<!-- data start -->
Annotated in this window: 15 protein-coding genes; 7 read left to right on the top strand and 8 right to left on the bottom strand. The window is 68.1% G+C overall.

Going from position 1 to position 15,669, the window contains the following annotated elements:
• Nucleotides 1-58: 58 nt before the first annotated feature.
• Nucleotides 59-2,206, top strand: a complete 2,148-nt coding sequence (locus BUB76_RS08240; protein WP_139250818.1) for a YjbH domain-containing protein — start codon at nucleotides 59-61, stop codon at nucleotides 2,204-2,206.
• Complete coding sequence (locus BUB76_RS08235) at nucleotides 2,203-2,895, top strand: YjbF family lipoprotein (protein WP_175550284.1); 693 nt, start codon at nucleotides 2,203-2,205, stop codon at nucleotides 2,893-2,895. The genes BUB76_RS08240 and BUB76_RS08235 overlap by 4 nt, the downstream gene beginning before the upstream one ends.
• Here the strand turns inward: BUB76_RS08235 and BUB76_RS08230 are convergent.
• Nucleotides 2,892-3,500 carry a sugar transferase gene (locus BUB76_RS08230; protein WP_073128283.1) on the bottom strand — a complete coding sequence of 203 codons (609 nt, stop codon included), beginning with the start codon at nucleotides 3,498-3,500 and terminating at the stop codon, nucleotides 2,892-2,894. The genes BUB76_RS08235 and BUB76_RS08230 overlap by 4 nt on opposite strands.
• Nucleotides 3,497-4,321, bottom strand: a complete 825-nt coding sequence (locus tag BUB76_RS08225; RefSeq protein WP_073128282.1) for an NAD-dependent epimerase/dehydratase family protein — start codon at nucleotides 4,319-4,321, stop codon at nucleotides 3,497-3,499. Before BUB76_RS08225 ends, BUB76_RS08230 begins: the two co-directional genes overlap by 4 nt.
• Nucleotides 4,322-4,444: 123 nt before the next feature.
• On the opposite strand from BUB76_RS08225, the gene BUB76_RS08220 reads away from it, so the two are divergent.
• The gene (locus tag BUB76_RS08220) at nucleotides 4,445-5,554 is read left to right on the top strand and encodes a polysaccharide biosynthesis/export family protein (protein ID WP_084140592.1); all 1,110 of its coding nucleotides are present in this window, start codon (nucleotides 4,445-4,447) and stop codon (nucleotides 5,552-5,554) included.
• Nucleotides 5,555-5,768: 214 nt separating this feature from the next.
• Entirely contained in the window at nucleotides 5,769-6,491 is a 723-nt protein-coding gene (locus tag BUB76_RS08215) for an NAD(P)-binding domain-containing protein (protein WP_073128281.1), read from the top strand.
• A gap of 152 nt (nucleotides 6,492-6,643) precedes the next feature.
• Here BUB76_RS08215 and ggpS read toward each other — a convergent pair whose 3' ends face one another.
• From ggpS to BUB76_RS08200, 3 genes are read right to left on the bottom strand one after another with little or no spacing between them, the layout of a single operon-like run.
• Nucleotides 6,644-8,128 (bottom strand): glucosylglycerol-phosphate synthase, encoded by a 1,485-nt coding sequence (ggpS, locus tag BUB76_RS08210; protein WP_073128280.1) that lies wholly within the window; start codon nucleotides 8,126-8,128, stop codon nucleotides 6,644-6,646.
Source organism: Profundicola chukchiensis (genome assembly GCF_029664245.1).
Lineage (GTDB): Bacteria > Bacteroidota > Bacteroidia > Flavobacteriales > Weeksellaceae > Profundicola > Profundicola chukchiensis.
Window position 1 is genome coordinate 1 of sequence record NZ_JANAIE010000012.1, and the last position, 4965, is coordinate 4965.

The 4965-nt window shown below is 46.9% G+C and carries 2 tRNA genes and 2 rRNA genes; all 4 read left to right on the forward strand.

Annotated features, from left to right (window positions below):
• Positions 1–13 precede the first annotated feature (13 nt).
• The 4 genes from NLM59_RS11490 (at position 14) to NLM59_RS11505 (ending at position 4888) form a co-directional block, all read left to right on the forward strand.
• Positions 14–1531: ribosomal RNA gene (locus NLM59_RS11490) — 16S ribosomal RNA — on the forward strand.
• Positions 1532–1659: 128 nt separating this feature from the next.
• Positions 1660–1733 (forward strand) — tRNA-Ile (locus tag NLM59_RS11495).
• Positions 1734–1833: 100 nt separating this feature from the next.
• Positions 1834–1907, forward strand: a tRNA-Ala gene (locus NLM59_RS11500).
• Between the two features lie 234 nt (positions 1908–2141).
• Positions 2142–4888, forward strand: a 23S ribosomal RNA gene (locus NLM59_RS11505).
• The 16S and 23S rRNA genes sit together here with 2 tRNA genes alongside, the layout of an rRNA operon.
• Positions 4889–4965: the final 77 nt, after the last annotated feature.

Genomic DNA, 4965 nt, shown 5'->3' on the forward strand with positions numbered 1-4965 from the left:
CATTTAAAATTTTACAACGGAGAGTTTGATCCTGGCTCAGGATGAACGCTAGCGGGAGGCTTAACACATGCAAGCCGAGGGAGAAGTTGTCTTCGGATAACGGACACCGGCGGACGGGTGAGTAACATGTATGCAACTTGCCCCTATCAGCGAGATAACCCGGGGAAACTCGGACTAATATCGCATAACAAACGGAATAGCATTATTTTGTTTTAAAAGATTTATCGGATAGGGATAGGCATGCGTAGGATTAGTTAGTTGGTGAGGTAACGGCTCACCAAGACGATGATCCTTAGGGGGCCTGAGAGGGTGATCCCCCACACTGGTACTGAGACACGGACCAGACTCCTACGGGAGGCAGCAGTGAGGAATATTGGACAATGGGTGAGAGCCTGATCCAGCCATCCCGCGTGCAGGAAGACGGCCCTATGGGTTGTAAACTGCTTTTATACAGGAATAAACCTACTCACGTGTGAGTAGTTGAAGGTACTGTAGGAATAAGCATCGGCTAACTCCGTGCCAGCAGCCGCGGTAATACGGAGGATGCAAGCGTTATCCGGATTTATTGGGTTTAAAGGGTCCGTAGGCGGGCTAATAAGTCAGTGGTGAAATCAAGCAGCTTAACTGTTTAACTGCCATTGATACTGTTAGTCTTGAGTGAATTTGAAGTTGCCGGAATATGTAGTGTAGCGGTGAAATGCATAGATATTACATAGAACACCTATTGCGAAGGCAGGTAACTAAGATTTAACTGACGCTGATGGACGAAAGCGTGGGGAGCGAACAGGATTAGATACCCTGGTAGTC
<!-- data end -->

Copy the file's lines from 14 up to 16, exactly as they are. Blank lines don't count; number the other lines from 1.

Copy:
• A gap of 152 nt (nucleotides 6,492-6,643) precedes the next feature.
• Here BUB76_RS08215 and ggpS read toward each other — a convergent pair whose 3' ends face one another.
• From ggpS to BUB76_RS08200, 3 genes are read right to left on the bottom strand one after another with little or no spacing between them, the layout of a single operon-like run.